Let $E:y^2=x(x-1)(x-\lambda)$ be the Legendre form of an elliptic curve $E$ defined over $\mathbb{C}$. The ramified covering $E\to \mathbb{P}_{1}$ defined so that $(x,y)\mapsto x$ has two branches and ramification points $0,1,\lambda,\infty$.

The two branches $y=\pm \sqrt{x(x-1)(x-\lambda)}$ are therefore glued at the ramification points. $E$ would turn out to be hence the glueing of two spheres $\mathbb{P}_{1}$ at the 4 distinct points $0,1,\lambda,\infty$.

Such an object has not genus 1, therefore there has to be a mistake.

In J. Silverman's AEC at the very beginning of chapter 6 it is explained that what one does is actually to glue the spheres along the two segments $\overline{\infty 0}$ and $\overline{1\lambda}$. This gives a torus, but still I don't understand why all the points of the segments has to be removed by the two branches? And why not to choose another couple of disjoint segments like $\overline{01}$ and $\overline{\infty\lambda}$? All integrals of $dx/y$ over paths in the complement of the ramification points are perfectly defined in the same branch once the sign of the square root is chosen, see for example figure 6.5 at page 159, where a closed path $\alpha$ is taken across both segments.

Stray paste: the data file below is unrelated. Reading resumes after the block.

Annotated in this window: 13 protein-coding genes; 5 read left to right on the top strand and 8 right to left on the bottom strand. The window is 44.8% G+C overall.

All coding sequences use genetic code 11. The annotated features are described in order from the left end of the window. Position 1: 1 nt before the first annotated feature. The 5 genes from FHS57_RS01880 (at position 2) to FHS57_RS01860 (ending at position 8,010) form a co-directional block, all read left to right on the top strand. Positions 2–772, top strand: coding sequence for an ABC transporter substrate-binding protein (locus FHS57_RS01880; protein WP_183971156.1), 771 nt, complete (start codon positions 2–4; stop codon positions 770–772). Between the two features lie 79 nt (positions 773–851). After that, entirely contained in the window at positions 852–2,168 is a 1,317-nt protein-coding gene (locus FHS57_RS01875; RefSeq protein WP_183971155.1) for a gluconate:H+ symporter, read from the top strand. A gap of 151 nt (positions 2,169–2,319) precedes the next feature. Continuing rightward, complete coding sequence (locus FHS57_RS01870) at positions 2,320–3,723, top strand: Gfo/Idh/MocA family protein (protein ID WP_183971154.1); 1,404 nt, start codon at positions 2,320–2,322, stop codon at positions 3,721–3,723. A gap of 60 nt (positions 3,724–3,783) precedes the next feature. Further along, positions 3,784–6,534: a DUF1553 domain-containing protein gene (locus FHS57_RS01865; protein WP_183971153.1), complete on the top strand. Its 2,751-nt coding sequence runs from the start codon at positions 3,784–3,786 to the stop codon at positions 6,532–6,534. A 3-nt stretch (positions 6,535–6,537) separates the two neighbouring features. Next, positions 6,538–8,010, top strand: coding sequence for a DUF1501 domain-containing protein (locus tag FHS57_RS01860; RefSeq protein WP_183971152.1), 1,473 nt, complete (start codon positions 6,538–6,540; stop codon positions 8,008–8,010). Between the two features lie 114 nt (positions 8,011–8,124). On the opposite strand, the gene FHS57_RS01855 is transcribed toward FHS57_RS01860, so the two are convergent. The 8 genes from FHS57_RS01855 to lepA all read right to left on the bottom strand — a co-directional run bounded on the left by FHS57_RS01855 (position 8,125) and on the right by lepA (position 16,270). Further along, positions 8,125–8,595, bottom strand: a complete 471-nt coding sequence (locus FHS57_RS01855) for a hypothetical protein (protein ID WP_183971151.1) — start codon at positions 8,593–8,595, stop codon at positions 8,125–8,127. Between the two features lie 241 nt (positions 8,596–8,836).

So my question is: why do we remove the entire segments if the junction points of the two branches are only 4?